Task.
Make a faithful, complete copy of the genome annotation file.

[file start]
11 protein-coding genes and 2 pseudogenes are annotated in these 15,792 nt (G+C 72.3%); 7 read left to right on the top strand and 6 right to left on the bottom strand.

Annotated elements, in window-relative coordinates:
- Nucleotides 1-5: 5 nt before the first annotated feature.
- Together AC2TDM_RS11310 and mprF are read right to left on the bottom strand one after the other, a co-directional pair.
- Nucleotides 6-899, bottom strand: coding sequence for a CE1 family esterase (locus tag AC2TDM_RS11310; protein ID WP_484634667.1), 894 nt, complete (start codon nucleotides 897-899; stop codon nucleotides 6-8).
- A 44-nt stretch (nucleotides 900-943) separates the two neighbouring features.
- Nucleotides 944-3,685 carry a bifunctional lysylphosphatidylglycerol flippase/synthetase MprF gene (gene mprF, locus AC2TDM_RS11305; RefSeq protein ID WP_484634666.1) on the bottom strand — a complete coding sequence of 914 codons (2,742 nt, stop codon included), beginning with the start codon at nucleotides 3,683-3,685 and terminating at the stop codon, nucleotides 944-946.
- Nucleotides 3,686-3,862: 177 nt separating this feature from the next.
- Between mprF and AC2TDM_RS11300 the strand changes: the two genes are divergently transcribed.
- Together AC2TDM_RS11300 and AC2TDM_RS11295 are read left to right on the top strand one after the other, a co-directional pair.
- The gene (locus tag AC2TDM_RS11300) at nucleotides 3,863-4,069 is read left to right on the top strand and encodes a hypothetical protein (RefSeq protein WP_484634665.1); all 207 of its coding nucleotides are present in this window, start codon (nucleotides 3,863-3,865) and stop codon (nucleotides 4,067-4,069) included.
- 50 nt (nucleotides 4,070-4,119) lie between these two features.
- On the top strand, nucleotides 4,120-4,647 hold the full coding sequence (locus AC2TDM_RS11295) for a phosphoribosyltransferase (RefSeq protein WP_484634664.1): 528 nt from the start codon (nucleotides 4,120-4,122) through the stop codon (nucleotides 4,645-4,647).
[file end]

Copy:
11 protein-coding genes and 2 pseudogenes are annotated in these 15,792 nt (G+C 72.3%); 7 read left to right on the top strand and 6 right to left on the bottom strand.

Annotated elements, in window-relative coordinates:
- Nucleotides 1-5: 5 nt before the first annotated feature.
- Together AC2TDM_RS11310 and mprF are read right to left on the bottom strand one after the other, a co-directional pair.
- Nucleotides 6-899, bottom strand: coding sequence for a CE1 family esterase (locus tag AC2TDM_RS11310; protein ID WP_484634667.1), 894 nt, complete (start codon nucleotides 897-899; stop codon nucleotides 6-8).
- A 44-nt stretch (nucleotides 900-943) separates the two neighbouring features.
- Nucleotides 944-3,685 carry a bifunctional lysylphosphatidylglycerol flippase/synthetase MprF gene (gene mprF, locus AC2TDM_RS11305; RefSeq protein ID WP_484634666.1) on the bottom strand — a complete coding sequence of 914 codons (2,742 nt, stop codon included), beginning with the start codon at nucleotides 3,683-3,685 and terminating at the stop codon, nucleotides 944-946.
- Nucleotides 3,686-3,862: 177 nt separating this feature from the next.
- Between mprF and AC2TDM_RS11300 the strand changes: the two genes are divergently transcribed.
- Together AC2TDM_RS11300 and AC2TDM_RS11295 are read left to right on the top strand one after the other, a co-directional pair.
- The gene (locus tag AC2TDM_RS11300) at nucleotides 3,863-4,069 is read left to right on the top strand and encodes a hypothetical protein (RefSeq protein WP_484634665.1); all 207 of its coding nucleotides are present in this window, start codon (nucleotides 3,863-3,865) and stop codon (nucleotides 4,067-4,069) included.
- 50 nt (nucleotides 4,070-4,119) lie between these two features.
- On the top strand, nucleotides 4,120-4,647 hold the full coding sequence (locus AC2TDM_RS11295) for a phosphoribosyltransferase (RefSeq protein WP_484634664.1): 528 nt from the start codon (nucleotides 4,120-4,122) through the stop codon (nucleotides 4,645-4,647).